This interview has been condensed and edited for clarity.

I know you shot the video for “Endless Dive” here, but would you say that Anemone fits into the Montreal scene or do you stand out?
As much as we have this sunny, ’60s vibe, it’s not what dominates. We have influences from a lot of different places and genres, and it can be jus as much sunny as it can be dark. It has a lot of sadness. There’s no one place or one thing for one season. Without Montreal I probably wouldn’t be doing what I’m doing, because my hometown gave me the ability to play for the first time.It’s a good year.

I hope the new album [Beat My Distance] brings some sunshine to Quebec.
It’s fine because I mostly write in the winter — and I don’t think I’m the only one. I think winter in Quebec has this very introspective feeling to it, and you’re really desperate to be in the sun, basically. I write music to bring me back to that feeling in a way and it doesn’t often happen.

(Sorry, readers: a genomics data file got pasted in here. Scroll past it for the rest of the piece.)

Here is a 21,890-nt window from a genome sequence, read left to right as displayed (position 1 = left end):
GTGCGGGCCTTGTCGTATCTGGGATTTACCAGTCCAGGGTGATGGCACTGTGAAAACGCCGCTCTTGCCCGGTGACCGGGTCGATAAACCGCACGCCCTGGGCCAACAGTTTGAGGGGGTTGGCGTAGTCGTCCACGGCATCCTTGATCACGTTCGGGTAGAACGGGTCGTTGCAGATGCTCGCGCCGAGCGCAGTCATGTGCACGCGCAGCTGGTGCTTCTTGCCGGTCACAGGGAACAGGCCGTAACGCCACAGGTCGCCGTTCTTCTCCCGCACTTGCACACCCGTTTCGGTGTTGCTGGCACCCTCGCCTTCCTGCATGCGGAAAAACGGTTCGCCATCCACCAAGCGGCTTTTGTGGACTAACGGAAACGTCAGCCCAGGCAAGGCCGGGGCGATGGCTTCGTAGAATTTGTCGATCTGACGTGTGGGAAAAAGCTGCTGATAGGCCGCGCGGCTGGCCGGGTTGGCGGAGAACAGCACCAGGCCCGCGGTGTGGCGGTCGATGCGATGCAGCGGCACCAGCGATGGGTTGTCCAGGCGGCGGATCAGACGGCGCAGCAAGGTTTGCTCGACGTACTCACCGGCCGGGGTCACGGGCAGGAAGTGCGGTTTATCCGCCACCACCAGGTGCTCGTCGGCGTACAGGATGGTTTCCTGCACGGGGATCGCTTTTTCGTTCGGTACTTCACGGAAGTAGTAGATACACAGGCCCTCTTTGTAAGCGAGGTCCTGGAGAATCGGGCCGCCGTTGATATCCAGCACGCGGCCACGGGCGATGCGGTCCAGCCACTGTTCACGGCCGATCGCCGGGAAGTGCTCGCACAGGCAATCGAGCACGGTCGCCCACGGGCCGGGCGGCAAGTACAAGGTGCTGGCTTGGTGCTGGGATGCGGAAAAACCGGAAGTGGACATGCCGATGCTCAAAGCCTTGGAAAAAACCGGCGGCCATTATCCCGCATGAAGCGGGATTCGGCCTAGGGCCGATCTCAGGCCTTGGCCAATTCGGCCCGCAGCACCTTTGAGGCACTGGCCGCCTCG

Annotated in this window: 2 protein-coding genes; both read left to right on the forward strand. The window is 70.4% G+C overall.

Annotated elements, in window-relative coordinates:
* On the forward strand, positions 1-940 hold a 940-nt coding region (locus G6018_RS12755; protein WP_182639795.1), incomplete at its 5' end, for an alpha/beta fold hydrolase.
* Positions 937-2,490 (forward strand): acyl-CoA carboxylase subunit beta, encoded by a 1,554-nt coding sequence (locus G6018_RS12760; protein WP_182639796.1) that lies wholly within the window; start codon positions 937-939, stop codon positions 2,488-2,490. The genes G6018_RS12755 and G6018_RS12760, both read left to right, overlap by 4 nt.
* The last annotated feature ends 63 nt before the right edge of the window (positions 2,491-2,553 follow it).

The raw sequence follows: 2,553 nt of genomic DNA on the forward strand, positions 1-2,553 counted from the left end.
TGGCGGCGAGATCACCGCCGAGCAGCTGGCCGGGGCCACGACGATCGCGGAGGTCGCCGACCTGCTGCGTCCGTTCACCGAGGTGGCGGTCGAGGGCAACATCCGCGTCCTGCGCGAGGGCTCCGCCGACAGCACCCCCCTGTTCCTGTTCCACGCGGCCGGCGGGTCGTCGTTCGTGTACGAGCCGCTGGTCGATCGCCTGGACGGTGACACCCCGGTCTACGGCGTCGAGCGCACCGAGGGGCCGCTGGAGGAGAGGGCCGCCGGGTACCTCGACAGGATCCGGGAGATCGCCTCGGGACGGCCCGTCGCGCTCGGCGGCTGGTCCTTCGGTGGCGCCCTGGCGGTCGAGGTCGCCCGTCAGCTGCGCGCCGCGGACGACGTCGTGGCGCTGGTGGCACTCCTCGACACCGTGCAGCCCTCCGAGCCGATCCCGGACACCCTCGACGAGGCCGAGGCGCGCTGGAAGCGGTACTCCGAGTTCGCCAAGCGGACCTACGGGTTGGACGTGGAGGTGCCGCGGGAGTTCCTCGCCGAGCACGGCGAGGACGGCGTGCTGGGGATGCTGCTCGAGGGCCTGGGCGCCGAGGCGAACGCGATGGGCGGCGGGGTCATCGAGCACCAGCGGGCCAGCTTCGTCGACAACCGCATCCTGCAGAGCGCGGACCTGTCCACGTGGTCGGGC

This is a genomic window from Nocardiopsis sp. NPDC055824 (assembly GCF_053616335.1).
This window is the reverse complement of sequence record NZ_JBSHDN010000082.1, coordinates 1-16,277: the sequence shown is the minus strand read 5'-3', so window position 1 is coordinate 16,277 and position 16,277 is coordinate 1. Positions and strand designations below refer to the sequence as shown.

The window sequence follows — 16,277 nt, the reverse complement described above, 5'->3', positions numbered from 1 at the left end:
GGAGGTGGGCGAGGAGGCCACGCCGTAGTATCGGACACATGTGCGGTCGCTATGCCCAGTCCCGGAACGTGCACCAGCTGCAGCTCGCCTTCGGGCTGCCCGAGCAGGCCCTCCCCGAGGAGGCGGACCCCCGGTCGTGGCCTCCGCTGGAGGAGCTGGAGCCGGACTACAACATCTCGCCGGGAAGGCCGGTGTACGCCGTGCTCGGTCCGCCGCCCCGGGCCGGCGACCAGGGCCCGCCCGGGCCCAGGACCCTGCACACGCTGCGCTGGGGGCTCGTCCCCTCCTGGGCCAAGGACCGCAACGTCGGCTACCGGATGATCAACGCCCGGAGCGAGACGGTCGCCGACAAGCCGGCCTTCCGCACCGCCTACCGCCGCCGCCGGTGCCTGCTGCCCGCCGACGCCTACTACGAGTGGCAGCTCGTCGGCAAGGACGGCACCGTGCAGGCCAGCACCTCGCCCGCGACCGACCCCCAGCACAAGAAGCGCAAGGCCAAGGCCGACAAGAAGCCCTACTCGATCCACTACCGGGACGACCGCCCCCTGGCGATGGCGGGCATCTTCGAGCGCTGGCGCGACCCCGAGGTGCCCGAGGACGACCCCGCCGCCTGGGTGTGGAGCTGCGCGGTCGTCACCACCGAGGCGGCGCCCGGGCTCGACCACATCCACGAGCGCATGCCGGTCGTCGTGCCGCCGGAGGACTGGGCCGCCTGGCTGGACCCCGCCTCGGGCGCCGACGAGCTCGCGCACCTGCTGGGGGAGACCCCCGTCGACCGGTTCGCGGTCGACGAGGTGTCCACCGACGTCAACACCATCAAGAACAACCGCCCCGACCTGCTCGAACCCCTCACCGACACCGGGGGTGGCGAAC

Is there a lineage of Quebecois psychedelic rock that’s not well known in the U.S. that you feel a part of? 
No, and I don’t really associate myself with any French-Canadian or Quebecois acts. I grew up all over the place and none of my parents are Quebecois, so I wasn’t exposed to it. All my bandmates grew up with parents that were in bands so that would be a great question for them.

Where did you grow up?